- Farmers shut out of online services by new identity scheme
- Facebook says you can be social and secure, acquires .onion address for Tor users
- Swedish hacker finds 'serious' vulnerability in OS X Yosemite
- Court rules cops can demand fingerprints, not passcodes, to unlock smartphones
- Twitter's MoPub ad exchange grabs Verizon tracking cookies, and more may follow
social media strategy - News, Features, and Slideshows
The current generation of teenagers seems willing to share anything on social media, but cares more about privacy than you think, according to a recent Pew study.
The Duvamis social network went online less than a month ago with a mission of keeping the identity of its posters from other users -- and site operators.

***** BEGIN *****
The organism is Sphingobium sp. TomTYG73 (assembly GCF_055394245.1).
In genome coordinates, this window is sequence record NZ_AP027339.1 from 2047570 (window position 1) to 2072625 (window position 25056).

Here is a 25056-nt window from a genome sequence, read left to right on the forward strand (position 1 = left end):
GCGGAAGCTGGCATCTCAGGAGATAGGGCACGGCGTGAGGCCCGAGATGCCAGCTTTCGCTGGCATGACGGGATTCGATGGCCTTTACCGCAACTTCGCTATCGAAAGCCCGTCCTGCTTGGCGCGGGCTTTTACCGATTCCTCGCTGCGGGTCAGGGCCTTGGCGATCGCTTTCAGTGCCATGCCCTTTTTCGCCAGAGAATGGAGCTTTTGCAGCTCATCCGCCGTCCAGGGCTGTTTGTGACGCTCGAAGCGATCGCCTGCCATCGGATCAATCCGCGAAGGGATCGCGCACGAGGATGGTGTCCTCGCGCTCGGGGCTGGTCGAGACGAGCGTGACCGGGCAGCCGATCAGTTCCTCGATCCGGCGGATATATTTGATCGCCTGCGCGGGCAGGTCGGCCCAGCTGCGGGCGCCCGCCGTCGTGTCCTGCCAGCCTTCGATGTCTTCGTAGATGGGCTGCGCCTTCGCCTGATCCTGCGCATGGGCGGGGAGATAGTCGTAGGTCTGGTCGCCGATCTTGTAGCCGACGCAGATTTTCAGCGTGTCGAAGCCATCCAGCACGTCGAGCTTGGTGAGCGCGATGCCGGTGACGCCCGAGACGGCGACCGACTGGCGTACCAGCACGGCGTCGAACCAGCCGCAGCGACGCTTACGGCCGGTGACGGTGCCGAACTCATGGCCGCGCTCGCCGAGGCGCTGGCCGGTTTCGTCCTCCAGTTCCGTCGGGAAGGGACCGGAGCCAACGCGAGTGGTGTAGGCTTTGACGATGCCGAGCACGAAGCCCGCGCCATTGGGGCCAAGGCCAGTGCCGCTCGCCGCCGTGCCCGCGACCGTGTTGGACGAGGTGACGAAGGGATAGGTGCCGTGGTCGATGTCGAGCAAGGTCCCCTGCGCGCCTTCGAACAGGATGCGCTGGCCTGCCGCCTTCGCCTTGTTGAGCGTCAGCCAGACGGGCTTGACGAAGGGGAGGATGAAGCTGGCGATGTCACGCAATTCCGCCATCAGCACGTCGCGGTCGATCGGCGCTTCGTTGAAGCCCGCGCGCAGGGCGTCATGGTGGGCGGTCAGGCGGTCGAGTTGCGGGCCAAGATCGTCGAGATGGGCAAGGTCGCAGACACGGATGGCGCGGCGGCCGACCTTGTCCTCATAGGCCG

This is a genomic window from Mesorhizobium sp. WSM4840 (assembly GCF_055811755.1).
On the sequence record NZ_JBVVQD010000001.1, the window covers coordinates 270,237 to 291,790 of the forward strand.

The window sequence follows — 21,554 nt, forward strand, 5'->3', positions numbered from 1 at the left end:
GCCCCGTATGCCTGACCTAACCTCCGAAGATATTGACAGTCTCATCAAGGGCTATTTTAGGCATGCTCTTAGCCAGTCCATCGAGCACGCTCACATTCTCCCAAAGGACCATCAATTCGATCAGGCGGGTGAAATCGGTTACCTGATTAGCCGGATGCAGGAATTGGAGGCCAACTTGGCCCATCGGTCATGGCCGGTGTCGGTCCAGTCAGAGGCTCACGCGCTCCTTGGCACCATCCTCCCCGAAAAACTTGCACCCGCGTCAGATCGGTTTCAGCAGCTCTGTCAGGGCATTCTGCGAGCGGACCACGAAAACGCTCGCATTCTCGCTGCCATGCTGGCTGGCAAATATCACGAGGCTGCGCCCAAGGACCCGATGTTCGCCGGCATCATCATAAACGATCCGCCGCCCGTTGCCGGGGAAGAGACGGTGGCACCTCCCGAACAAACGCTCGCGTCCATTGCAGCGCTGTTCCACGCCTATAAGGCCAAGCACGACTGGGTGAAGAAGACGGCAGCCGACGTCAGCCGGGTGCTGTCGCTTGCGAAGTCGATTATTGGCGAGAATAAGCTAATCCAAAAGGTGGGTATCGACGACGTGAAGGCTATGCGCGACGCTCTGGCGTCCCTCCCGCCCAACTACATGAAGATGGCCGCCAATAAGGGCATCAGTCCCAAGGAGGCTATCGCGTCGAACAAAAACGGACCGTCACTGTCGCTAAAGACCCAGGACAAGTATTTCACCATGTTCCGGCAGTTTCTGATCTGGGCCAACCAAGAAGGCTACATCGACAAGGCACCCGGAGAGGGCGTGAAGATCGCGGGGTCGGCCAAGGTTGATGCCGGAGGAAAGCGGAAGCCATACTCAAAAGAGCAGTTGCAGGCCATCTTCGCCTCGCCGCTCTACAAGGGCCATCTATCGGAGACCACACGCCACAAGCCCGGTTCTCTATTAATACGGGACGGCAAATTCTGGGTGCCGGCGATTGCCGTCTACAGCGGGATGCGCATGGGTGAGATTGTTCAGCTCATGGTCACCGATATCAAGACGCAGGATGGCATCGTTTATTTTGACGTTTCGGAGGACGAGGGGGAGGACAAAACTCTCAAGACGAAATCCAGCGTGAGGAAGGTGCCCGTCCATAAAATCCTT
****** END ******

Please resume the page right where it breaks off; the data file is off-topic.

The freewheeling flow of information on public social media sites may cause many people in conservative, highly regulated industries such as financial services to shudder. But one Canadian firm has taken the plunge, believing its employees can use social tools in a safe and ultimately profitable way.
When Dunkin' Donuts executives were deciding how to respond on Twitter and Facebook to the Boston Marathon bombings, they acted like what they are - members of a grieving Boston community.
Twitter is expanding its self-service advertising platform so that any business in the US can pay the site to promote its accounts and tweets.